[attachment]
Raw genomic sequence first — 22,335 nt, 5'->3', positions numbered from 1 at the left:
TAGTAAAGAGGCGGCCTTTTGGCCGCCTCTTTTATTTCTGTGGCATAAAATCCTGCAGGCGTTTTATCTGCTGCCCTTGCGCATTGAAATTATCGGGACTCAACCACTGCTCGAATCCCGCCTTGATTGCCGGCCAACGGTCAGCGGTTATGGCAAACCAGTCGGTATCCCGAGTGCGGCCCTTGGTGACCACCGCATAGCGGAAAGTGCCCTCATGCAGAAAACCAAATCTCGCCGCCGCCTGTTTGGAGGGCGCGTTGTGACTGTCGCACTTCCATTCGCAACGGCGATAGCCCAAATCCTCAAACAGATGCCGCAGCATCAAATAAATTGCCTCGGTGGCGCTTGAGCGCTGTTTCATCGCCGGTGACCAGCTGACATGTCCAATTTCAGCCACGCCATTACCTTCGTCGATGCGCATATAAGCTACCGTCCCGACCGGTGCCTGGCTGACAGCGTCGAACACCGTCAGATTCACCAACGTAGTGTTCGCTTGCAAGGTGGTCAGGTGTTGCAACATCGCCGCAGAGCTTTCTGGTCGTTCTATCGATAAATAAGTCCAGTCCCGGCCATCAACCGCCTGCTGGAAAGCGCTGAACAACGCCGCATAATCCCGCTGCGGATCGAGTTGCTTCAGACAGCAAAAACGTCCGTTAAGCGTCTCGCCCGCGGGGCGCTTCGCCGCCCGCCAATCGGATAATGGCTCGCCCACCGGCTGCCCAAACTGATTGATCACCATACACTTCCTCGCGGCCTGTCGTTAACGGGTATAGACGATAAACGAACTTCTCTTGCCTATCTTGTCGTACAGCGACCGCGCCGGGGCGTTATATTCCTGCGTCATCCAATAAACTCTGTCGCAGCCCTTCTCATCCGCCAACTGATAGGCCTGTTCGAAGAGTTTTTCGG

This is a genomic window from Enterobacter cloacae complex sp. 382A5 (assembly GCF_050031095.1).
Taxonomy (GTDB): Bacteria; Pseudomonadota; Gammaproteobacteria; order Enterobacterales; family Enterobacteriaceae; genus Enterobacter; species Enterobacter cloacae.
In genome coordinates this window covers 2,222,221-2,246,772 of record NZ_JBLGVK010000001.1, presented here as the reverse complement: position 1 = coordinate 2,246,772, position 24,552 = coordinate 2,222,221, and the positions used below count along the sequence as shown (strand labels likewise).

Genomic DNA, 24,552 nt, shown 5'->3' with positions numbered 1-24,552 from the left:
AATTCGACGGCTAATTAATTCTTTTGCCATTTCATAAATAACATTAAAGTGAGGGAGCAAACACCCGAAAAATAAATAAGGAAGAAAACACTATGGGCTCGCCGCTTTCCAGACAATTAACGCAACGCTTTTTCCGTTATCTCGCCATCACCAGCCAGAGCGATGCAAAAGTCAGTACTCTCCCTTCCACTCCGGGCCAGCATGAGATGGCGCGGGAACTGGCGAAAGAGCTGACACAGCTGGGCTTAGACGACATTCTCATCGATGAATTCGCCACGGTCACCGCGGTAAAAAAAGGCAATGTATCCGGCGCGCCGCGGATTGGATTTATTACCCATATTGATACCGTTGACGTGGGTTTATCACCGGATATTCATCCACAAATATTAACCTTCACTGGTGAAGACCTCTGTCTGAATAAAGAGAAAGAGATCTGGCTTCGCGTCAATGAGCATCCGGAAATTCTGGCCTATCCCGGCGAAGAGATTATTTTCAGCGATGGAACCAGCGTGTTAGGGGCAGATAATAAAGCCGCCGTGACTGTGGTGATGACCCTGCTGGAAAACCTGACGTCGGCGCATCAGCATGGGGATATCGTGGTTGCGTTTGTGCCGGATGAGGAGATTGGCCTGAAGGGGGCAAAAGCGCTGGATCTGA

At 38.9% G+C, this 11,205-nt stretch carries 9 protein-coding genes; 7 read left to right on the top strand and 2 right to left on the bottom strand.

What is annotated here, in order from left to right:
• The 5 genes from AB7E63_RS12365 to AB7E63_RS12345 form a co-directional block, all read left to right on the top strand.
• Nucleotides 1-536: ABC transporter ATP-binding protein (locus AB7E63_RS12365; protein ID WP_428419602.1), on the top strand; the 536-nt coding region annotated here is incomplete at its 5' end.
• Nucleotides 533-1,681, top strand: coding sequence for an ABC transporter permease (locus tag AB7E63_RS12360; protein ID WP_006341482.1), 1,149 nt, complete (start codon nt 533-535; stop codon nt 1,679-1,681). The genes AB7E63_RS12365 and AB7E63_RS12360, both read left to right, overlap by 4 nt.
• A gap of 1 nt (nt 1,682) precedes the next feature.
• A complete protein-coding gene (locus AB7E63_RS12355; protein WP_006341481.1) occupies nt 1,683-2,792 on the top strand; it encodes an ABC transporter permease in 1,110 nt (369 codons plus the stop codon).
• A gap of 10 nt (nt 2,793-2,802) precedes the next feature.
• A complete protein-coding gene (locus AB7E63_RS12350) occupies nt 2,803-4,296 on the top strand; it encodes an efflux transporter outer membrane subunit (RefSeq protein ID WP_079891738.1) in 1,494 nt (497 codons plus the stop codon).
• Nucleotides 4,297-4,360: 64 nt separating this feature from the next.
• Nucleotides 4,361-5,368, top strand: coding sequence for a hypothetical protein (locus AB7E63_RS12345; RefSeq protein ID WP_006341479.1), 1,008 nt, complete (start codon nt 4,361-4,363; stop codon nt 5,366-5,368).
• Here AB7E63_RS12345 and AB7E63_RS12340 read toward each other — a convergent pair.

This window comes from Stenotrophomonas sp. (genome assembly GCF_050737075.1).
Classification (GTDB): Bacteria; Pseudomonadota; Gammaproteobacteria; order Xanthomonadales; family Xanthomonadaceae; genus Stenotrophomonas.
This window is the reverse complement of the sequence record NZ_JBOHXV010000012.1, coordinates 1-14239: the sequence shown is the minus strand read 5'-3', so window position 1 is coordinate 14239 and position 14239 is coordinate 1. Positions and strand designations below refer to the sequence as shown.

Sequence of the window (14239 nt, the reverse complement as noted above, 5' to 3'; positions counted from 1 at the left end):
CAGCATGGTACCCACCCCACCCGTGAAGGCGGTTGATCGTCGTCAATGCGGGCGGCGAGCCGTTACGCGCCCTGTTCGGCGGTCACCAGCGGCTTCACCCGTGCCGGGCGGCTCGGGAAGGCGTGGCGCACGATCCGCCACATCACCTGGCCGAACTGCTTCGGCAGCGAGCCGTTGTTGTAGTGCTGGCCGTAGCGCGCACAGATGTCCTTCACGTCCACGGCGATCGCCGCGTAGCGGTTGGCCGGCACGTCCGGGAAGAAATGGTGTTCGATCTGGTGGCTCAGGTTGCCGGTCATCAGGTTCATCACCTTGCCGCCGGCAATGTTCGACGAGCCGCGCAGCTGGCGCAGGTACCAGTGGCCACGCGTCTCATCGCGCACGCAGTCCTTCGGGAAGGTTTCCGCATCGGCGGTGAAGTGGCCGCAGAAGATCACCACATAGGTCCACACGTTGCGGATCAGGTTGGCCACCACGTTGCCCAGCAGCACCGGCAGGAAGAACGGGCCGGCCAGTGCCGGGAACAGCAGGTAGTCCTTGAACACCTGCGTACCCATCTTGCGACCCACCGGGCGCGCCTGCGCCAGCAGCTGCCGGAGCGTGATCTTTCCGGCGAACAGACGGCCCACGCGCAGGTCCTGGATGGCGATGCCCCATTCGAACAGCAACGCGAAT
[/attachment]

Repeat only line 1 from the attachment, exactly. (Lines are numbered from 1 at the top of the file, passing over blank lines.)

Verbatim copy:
Raw genomic sequence first — 22,335 nt, 5'->3', positions numbered from 1 at the left: